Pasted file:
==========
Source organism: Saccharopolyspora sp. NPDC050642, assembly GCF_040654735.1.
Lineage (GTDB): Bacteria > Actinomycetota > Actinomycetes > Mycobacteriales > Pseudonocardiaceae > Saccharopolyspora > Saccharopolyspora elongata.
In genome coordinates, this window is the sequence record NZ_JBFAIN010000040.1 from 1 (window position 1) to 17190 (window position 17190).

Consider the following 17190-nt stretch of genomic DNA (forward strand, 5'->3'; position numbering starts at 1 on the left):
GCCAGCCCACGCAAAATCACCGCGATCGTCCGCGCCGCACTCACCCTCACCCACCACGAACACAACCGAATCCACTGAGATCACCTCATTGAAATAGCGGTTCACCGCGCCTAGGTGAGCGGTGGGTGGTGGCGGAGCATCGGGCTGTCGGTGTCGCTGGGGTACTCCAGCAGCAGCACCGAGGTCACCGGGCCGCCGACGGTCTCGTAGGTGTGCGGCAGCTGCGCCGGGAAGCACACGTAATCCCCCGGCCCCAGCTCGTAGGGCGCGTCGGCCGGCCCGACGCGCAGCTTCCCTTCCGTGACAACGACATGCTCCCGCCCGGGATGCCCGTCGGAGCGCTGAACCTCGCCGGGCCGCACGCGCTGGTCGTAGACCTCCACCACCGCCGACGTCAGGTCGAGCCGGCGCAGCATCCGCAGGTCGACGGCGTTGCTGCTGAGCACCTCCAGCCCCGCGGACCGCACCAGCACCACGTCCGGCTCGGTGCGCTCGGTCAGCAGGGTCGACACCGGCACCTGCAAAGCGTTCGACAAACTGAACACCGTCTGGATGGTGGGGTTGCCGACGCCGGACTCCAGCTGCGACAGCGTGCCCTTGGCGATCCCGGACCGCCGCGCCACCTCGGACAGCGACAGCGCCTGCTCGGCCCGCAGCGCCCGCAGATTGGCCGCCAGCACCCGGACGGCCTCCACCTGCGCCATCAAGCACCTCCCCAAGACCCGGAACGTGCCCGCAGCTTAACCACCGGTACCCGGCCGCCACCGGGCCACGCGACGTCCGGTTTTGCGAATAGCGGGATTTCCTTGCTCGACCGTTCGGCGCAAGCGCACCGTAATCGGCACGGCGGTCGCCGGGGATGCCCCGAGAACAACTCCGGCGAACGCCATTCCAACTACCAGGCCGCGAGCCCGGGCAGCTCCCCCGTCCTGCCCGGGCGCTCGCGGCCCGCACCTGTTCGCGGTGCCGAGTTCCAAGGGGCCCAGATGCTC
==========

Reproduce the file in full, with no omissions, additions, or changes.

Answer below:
Source organism: Saccharopolyspora sp. NPDC050642, assembly GCF_040654735.1.
Lineage (GTDB): Bacteria > Actinomycetota > Actinomycetes > Mycobacteriales > Pseudonocardiaceae > Saccharopolyspora > Saccharopolyspora elongata.
In genome coordinates, this window is the sequence record NZ_JBFAIN010000040.1 from 1 (window position 1) to 17190 (window position 17190).

Consider the following 17190-nt stretch of genomic DNA (forward strand, 5'->3'; position numbering starts at 1 on the left):
GCCAGCCCACGCAAAATCACCGCGATCGTCCGCGCCGCACTCACCCTCACCCACCACGAACACAACCGAATCCACTGAGATCACCTCATTGAAATAGCGGTTCACCGCGCCTAGGTGAGCGGTGGGTGGTGGCGGAGCATCGGGCTGTCGGTGTCGCTGGGGTACTCCAGCAGCAGCACCGAGGTCACCGGGCCGCCGACGGTCTCGTAGGTGTGCGGCAGCTGCGCCGGGAAGCACACGTAATCCCCCGGCCCCAGCTCGTAGGGCGCGTCGGCCGGCCCGACGCGCAGCTTCCCTTCCGTGACAACGACATGCTCCCGCCCGGGATGCCCGTCGGAGCGCTGAACCTCGCCGGGCCGCACGCGCTGGTCGTAGACCTCCACCACCGCCGACGTCAGGTCGAGCCGGCGCAGCATCCGCAGGTCGACGGCGTTGCTGCTGAGCACCTCCAGCCCCGCGGACCGCACCAGCACCACGTCCGGCTCGGTGCGCTCGGTCAGCAGGGTCGACACCGGCACCTGCAAAGCGTTCGACAAACTGAACACCGTCTGGATGGTGGGGTTGCCGACGCCGGACTCCAGCTGCGACAGCGTGCCCTTGGCGATCCCGGACCGCCGCGCCACCTCGGACAGCGACAGCGCCTGCTCGGCCCGCAGCGCCCGCAGATTGGCCGCCAGCACCCGGACGGCCTCCACCTGCGCCATCAAGCACCTCCCCAAGACCCGGAACGTGCCCGCAGCTTAACCACCGGTACCCGGCCGCCACCGGGCCACGCGACGTCCGGTTTTGCGAATAGCGGGATTTCCTTGCTCGACCGTTCGGCGCAAGCGCACCGTAATCGGCACGGCGGTCGCCGGGGATGCCCCGAGAACAACTCCGGCGAACGCCATTCCAACTACCAGGCCGCGAGCCCGGGCAGCTCCCCCGTCCTGCCCGGGCGCTCGCGGCCCGCACCTGTTCGCGGTGCCGAGTTCCAAGGGGCCCAGATGCTC